Over the years working with children, I’ve seen both good and bad parent-child interaction. Sometimes you want to take parents aside and give them a few tips for drop-off and pick up time in the church nursery. Last Sunday was such a time for me. Perhaps the following observations would help some of your parents learn better parenting skills.

Four-year-old Raymund had a reputation as a “handful,” as my mom would say. He had been disobedient, disruptive, and resistant to correction. But last Sunday when I served as a sub in his class, he was cooperative and fun to be around, until…. his mom came to pick him up, and then the former Raymund showed up—big time.

As soon as mom told him to pick up his toys, Raymund intentionally ignored her, finding multiple toys he just had to play with. He knocked things over and refused mom’s order to put on his shoes to get ready to go. It was awkward for me, as I tried to help Raymund obey mom.

What was going on here? What flipped the switch in Raymund’s behavior?

In my experience, there were five contributing factors; some of which this mom caused, and some which were normal for all kids.

  1. Raymund was having a good time, and now mom was calling a halt to it. Most kids naturally fight such changes. The mom should have slowed down and employed a couple of strategies to help the transition. I’ll share those strategies shortly.
  2. Mom felt compelled to give the orders here, but the caregivers would have handled it better. The more the mom whined and cajoled, the more the child rebelled. Knowing it was time to go, the staff was prepared to help Raymund pick up toys and put on his shoes to leave. By giving instructions when she couldn’t follow through*, the mom actually got in the way of the staff’s ability to help. *(we ask parents to wait at the door until we bring the child over to them.)
  1. The mom whined, effectively sending the message “I know you won’t obey. Why can’t you ever do what I say?” She lacked confidence and appeared desperate.
  2. Mom then complicated matters by badgering—saying too much. “Raymund do this. Raymund do that. Raymund don’t ignore me.” In the space of 1 minute, the mom gave 10-12 commands that over-whelmed and frustrated the child.
  3. It was the end of a long, busy morning for Raymund. He was tired from the active play with friends over the last 3 hours. Mom couldn’t help this, but she could give Raymund a little extra understanding. Mom was ready to go home– she had had a few minutes to prepare mentally for this transition. The child, on the other hand, had been surprised by mom’s sudden appearance and wasn’t ready to change his agenda.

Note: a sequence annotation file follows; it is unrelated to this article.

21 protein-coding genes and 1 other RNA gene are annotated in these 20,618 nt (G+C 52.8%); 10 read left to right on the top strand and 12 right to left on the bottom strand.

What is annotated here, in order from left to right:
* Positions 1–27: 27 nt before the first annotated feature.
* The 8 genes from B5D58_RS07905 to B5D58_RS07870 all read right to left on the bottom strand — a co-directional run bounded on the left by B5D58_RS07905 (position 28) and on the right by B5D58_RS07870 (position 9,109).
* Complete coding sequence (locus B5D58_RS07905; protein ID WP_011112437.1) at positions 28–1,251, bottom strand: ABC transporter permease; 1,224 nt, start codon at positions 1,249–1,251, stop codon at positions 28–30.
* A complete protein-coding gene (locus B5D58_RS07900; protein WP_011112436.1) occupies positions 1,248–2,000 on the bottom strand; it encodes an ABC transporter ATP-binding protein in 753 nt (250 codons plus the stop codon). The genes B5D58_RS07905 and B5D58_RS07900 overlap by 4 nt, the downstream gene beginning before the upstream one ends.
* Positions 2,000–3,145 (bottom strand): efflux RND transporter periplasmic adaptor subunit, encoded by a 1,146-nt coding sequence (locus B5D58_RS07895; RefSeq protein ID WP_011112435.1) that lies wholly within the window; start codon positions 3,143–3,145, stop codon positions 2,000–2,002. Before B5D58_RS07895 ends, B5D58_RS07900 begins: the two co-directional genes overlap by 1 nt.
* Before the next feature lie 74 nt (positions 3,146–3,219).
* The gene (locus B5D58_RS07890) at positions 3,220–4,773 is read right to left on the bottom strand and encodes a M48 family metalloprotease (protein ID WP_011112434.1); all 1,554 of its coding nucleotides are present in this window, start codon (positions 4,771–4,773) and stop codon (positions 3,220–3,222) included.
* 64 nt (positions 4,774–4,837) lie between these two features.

What could mom have done differently?

Five strategies that would have helped:

  1. Let the staff do what they are trained to do inside the classroom. While the child is in the care of the staff, a parent should avoid giving instructions, if possible. In Raymund’s case, the mom could have said, “It’s time to go now” and the caregivers would have taken over. Mom had made rapid-fire and unrealistic commands to the child to put away all the toys on the floor. The caregiver knew what items the child needed to put away to do his part—mom didn’t.
  2. Relax and let the child have time to transition. Nobody likes to be rushed, and a child at play needs time to finish, or at least adjust to the thought of what’s coming next. Mom’s relaxed attitude was more likely to win cooperation than her demanding tone.
  3. Instead of giving orders, the parent could emphasize the benefits of the next phase of the day. “I’ve got a great dinner planned—your favorite!” or “Let’s go get your brother so we can read a book together.” You are using the carrot (something good ahead) rather than the stick (badgering) to motivate the child.
  4. Use a confident voice instead of a whining, defeatist tone. When you give your child an instruction, guard against sending a signal that you are afraid the child will disobey. Saying “please put your shoes on” with a firm, confident, matter of fact tone is far more effective than saying “Raymund, why are you ignoring me? Don’t you want to go home?” in a whining, fearful tone.
  5. Say your instruction once, then follow through. Don’t keep asking, cajoling, badgering, or whining. Too many instructions without follow through on any of them trains a child to ignore the parent. It undermines parental authority. In the case of Raymund, mom needed to allow the caregiver to give the instructions.


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